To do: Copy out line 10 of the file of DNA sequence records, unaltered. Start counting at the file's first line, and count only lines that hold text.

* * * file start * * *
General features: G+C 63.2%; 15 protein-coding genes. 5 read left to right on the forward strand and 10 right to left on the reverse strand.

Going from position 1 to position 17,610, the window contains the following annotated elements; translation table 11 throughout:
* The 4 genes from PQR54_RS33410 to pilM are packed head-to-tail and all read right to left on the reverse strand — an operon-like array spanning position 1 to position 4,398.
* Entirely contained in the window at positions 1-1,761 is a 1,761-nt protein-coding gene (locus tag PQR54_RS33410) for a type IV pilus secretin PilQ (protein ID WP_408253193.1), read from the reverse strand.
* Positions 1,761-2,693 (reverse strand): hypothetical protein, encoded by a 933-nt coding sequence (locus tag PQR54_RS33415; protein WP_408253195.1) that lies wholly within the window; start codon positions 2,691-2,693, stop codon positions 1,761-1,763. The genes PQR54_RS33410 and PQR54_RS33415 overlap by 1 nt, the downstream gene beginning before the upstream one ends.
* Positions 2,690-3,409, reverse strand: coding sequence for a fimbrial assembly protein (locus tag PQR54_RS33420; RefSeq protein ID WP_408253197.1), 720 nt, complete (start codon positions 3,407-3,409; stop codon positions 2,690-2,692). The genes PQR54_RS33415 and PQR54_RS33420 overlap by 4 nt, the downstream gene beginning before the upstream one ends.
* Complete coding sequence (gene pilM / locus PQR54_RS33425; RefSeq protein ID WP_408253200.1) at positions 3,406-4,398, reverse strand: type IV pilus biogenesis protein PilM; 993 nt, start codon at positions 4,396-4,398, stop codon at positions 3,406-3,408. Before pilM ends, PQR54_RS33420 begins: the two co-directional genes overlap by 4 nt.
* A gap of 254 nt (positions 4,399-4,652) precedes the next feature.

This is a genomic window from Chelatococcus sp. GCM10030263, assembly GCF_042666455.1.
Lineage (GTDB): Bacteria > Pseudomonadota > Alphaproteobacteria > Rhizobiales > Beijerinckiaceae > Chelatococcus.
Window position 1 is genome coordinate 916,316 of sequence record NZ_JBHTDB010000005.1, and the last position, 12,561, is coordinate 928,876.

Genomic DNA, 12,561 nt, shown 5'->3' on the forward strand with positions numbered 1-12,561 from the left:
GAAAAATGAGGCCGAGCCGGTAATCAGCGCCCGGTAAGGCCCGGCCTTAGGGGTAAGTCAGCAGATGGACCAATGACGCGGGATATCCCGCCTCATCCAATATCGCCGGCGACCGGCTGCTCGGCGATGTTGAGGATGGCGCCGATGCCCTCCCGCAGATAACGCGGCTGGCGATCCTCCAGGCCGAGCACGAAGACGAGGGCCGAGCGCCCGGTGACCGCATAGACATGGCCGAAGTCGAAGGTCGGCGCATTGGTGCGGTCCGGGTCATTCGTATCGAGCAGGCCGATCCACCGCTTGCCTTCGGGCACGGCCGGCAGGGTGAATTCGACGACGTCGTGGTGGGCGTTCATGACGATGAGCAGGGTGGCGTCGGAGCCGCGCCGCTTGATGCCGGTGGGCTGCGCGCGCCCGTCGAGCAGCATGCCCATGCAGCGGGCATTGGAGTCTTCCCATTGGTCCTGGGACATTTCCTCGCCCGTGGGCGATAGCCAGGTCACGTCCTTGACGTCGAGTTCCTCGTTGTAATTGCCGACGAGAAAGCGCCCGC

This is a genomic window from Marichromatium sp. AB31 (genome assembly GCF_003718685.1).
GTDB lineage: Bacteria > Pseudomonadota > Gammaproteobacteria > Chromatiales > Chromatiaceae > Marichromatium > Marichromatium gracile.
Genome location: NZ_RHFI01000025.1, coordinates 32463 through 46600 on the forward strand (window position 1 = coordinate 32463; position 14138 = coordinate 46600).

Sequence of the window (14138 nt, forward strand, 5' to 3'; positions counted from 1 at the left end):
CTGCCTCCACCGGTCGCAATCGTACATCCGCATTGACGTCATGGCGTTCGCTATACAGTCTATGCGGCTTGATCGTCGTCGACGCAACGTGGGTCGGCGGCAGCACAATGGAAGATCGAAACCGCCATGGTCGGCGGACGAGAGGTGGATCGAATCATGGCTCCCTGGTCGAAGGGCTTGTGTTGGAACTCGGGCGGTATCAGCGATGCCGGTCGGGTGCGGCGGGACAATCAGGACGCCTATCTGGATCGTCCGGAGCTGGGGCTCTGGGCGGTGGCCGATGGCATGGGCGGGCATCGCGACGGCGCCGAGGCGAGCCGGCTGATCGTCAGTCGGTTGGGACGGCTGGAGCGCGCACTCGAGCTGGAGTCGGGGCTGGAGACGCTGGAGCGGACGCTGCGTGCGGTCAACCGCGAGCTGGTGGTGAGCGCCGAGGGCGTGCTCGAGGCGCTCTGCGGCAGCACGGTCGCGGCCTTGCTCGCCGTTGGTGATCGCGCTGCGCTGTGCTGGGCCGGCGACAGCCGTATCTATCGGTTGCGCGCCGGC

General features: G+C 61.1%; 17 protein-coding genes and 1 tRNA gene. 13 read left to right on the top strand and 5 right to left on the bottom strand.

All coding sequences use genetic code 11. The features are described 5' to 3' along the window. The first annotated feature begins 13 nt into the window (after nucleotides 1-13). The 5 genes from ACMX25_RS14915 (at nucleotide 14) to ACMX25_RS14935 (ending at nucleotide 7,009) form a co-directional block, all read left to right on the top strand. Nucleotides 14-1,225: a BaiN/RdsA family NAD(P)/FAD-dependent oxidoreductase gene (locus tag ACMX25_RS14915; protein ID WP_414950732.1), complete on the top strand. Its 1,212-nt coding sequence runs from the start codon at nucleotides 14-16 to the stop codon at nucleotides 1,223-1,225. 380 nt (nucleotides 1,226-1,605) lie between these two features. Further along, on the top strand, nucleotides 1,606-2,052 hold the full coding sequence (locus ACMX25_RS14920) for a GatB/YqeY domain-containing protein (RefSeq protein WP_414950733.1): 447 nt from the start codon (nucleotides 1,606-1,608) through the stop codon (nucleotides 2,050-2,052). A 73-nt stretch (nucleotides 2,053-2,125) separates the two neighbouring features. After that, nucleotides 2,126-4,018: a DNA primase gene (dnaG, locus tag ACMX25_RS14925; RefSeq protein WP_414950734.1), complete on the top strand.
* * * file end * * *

Lineage (GTDB): Bacteria > Pseudomonadota > Alphaproteobacteria > Rhizobiales > Beijerinckiaceae > Chelatococcus.